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Fun's avatar

The response from the op was bad- but that policy comes from a good place. Kids have done unsafe things to try and defeat safety restraints when they panic.

Bakeman31092's avatar

What a story! You must be my long-lost brother, because I'm in a very similar situation, in that I also have two girls, aged 8 and 5, and my older daughter, Allison, has shown more courage than I ever did at her age. Like Hayden, going upside down on Corkscrew this year was a big deal for Allison. She hit 48" last year, and I was able to get us into media day for Mystic Timbers. That was her first big coaster, and as she sat next to me laughing and screaming and wanting more, all I could think about was myself as a 7-year-old, whining and crying and saying, "Never again!"

Unfortunately, that was the only coaster riding opportunity we had last year, so Allison had to wait another full year before she could conquer Cedar Point's lineup. We visited the weekend before the 4th, and once again her bravery was amazing. Even big, bad Millennium Force was no problem. I mean, there was some trepidation, but she pushed through, loved it, and declared it her new favorite. Well, that was before the ride robbed her of her innocence, which I'll get to in a second.

Allison also really liked Corkscrew, so much so that it vaulted to second place in her ranking. Again, 8-year-old me going upside down? No thanks. Eight-year-old Allison? Bring it on! We let her buy a button key chain for every big coaster she rode, and we made a little game out of lining them up in order, from best to worst. Her rankings were frankly embarrassing -- she correctly had Millennium at #1, but after that it was a mess (the aforementioned Corkscrew at #2, Magnum dead last ?!?) -- so I told her I was withholding her coaster enthusiast card until she got it right.

Okay, about the Millennium incident. Allison's fourth time riding, first night ride. Little bit different beast than during the daytime, but she was ready. She and my wife Amy were going to ride first, and I was going to wait behind with our younger daughter, Ava, and then use Parent Swap to get me ride once they were done. Once I knew they were in the station about to board, I made my way with Ava up the exit ramp to await their return and do the swap. There were two trains running at the time. One train came back and was unloaded. I wasn't paying much attention at first, but after a few minutes of no activity, I realized that the train was still sitting in the unload station and that the other train was unaccounted for. I surmised that it must've been stuck on the lift, even though I couldn't see it because my view of it was obstructed by the station building. Great. So I tried to keep Ava entertained while we waited for things to get running again. A few more minutes passed, and as some people either left or started to sit down in the loading station, I was able to get a better look at the crowd. No sign of Amy or Allison.

Uh oh.

I made my way to the loading platform to confirm that they weren't there and thus had to be on the train that was MIA. I then moved to the front and peaked up at the lift hill, and there it was: the blue train, stranded in the darkness about a third of the way up. Thirty six (give or take) helpless souls, hanging precariously 100 feet in the air. Abandoned. Forgotten. Lost forever.

I wanted to be a hero. I wanted to turn to Ava and tell her that daddy had to rescue his girls, and that he may not make it back. I could scale the tower, bust the lap bars with an ax, and then repel down the side with a fire hose, my wife and daughter on my back, just before the train exploded. Like Bruce Willis in Die Hard.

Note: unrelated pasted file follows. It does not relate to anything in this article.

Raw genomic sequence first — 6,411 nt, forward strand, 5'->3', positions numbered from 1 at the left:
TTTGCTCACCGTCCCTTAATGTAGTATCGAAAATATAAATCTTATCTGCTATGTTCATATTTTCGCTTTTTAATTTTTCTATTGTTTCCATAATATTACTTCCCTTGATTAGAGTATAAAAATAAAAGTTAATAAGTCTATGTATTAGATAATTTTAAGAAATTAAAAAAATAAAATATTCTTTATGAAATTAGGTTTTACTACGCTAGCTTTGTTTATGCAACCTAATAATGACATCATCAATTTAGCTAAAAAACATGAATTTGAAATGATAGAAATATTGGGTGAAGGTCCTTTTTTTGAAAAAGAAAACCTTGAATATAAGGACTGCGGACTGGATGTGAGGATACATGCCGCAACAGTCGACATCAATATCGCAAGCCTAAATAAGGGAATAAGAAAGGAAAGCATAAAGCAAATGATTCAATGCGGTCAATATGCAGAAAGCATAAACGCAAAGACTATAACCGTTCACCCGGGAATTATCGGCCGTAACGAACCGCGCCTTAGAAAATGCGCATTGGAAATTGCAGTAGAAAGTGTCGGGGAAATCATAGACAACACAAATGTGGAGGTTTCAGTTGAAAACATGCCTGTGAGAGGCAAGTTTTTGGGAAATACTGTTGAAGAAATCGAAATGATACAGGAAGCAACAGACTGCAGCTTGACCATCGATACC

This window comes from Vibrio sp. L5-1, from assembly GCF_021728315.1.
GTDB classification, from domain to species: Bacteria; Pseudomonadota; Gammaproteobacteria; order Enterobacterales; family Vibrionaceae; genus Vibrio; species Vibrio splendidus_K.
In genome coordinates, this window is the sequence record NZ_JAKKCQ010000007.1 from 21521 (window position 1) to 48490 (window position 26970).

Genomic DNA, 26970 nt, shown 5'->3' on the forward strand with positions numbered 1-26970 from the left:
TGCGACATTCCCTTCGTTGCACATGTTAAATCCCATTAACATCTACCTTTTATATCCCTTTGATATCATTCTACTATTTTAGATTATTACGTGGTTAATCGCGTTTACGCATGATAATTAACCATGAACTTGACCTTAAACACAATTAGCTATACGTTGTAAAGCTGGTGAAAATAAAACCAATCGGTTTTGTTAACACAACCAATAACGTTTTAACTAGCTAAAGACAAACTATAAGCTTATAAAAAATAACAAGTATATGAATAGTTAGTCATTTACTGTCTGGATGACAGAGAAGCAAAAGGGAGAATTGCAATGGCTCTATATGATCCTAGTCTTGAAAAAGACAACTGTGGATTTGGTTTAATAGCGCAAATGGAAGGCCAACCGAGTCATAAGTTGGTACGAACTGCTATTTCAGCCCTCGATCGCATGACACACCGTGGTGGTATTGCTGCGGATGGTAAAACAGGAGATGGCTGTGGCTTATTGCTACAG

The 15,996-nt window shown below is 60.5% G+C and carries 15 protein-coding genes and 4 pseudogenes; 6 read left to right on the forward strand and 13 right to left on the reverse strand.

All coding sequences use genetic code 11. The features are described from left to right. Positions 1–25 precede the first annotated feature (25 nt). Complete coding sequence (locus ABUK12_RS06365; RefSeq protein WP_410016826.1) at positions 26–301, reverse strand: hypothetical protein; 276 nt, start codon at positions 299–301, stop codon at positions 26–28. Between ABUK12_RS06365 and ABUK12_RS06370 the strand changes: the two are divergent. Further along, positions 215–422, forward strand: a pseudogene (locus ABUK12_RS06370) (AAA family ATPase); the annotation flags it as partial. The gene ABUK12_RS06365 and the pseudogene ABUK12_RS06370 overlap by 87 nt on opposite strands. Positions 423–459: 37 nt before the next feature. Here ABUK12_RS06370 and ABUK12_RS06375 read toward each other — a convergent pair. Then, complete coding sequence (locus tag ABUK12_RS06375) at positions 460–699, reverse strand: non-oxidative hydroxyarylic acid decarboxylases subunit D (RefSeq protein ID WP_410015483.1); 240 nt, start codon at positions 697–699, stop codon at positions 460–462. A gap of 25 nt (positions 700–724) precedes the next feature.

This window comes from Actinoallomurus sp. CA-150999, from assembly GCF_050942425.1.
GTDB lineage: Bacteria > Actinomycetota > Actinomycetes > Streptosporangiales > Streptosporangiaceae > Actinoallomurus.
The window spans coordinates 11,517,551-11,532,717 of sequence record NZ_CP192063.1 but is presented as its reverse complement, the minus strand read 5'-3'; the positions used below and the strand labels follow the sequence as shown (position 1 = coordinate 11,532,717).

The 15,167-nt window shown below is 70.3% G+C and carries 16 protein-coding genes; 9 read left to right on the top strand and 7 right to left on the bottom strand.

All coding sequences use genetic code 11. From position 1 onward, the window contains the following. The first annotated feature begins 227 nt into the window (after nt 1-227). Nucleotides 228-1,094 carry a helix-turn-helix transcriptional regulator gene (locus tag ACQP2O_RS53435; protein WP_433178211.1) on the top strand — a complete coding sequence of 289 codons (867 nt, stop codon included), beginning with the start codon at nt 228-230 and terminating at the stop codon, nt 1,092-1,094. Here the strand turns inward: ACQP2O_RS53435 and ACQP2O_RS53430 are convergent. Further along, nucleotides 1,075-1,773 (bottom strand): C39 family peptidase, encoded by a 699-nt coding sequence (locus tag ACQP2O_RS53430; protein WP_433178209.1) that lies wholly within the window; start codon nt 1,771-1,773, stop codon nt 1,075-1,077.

I could wait until maintenance figured it out. The train was stuck for around 30 minutes, and I watched as a few guys rode up in the elevator cart to talk to riders and look at the train. Finally, it restarted, to the cheers of everyone in the station. Allison had tears streaming down her face as they came back to the station. They were both pretty shaken up, but eventually everyone's nerves were calmed, and Allison forgave Millennium Force for her mischief.

As far as your experience goes, of course you're not a bad daddy, and of course that ride host was way over the line. I get that they need to be on the lookout for people that could potentially panic, and I can even see where some parents might try to squeeze more out of their kids than they are ready for, but I don't see anything wrong with your situation. The social worker's reaction was over the top, plain and simple.

Gemini's avatar

I think it's probably a good idea for ride operators to watch out for signs of forced riding, but it seems pretty clear that some adjustments are needed. Maybe they can hire an outside consultant to help with those changes. Perhaps a psychologist who is an expert in helping people conquer their fear of roller coasters. Know anyone? 😀

Last edited by Gemini,

Walt Schmidt - Co-Publisher, PointBuzz

OhioStater's avatar

I'll leave my card with the next ride host. ;)

If it's any consolation Bakeman, Hayden's top coaster lineup (I just asked her) looks like this:

1. Twisted Timbers

2. Corkscrew

3. Backlot Stunt Coaster

3. Anaconda (Kings Dominion)

4. Pipe Scream (Stop it, she's allowed to call it a coaster)

5. Apple Zapple

Can you tell we just got back from a trip to Kings Dominion? Ah yes, Twisted Timbers...that's where Part 2 of this story takes place. I'll have time to type it out in a bit.

And yes, I totally understand that this policy is in place for a reason. We probably all cringe when we see a parent trying to drag a screaming/crying kid on to a ride, but that was not what was happening. The thing is, the ride-op almost seemed proud that she "caught me" in an act of....torture. Like she had just saved Hayden from a cruel reality, showing her that there are people that care...

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Jeff's avatar

I thought with this title that there would be something pornographic here, so what a relief. :)